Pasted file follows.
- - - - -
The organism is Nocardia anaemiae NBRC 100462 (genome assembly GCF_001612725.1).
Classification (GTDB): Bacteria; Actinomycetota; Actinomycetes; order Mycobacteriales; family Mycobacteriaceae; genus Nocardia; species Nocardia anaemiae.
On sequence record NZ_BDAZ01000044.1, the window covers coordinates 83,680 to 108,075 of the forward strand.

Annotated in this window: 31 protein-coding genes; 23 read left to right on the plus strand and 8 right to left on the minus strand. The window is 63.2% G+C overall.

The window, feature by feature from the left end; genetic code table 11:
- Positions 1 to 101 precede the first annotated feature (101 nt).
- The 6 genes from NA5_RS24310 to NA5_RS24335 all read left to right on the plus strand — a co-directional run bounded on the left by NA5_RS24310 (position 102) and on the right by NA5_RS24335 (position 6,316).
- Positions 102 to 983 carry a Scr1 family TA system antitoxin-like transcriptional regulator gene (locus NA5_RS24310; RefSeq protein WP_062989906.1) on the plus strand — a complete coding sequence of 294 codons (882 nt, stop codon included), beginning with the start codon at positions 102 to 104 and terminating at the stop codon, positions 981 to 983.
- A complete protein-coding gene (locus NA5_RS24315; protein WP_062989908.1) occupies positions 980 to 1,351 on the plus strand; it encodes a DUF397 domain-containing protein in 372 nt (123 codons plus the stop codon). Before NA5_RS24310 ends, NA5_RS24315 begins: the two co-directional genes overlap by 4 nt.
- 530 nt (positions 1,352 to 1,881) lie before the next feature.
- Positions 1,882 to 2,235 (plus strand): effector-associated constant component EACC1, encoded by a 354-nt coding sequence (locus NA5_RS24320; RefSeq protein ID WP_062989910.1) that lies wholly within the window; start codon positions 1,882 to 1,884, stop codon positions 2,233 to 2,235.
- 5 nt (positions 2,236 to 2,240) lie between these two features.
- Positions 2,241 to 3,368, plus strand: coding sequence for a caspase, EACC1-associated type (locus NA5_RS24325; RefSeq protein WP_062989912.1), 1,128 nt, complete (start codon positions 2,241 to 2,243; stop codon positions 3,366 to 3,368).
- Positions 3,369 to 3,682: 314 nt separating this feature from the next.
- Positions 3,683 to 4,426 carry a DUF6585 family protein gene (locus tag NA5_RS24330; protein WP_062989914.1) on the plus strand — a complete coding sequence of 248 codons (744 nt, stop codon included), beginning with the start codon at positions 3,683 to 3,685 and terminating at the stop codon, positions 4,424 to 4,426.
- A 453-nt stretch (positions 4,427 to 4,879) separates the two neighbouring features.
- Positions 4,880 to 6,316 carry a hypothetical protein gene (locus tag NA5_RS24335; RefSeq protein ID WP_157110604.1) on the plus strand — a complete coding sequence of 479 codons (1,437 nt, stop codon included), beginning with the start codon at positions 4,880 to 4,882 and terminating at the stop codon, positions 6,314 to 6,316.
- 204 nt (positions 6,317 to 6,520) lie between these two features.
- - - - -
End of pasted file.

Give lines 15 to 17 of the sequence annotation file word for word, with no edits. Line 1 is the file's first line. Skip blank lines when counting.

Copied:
- Positions 3,683 to 4,426 carry a DUF6585 family protein gene (locus tag NA5_RS24330; protein WP_062989914.1) on the plus strand — a complete coding sequence of 248 codons (744 nt, stop codon included), beginning with the start codon at positions 3,683 to 3,685 and terminating at the stop codon, positions 4,424 to 4,426.
- A 453-nt stretch (positions 4,427 to 4,879) separates the two neighbouring features.
- Positions 4,880 to 6,316 carry a hypothetical protein gene (locus tag NA5_RS24335; RefSeq protein ID WP_157110604.1) on the plus strand — a complete coding sequence of 479 codons (1,437 nt, stop codon included), beginning with the start codon at positions 4,880 to 4,882 and terminating at the stop codon, positions 6,314 to 6,316.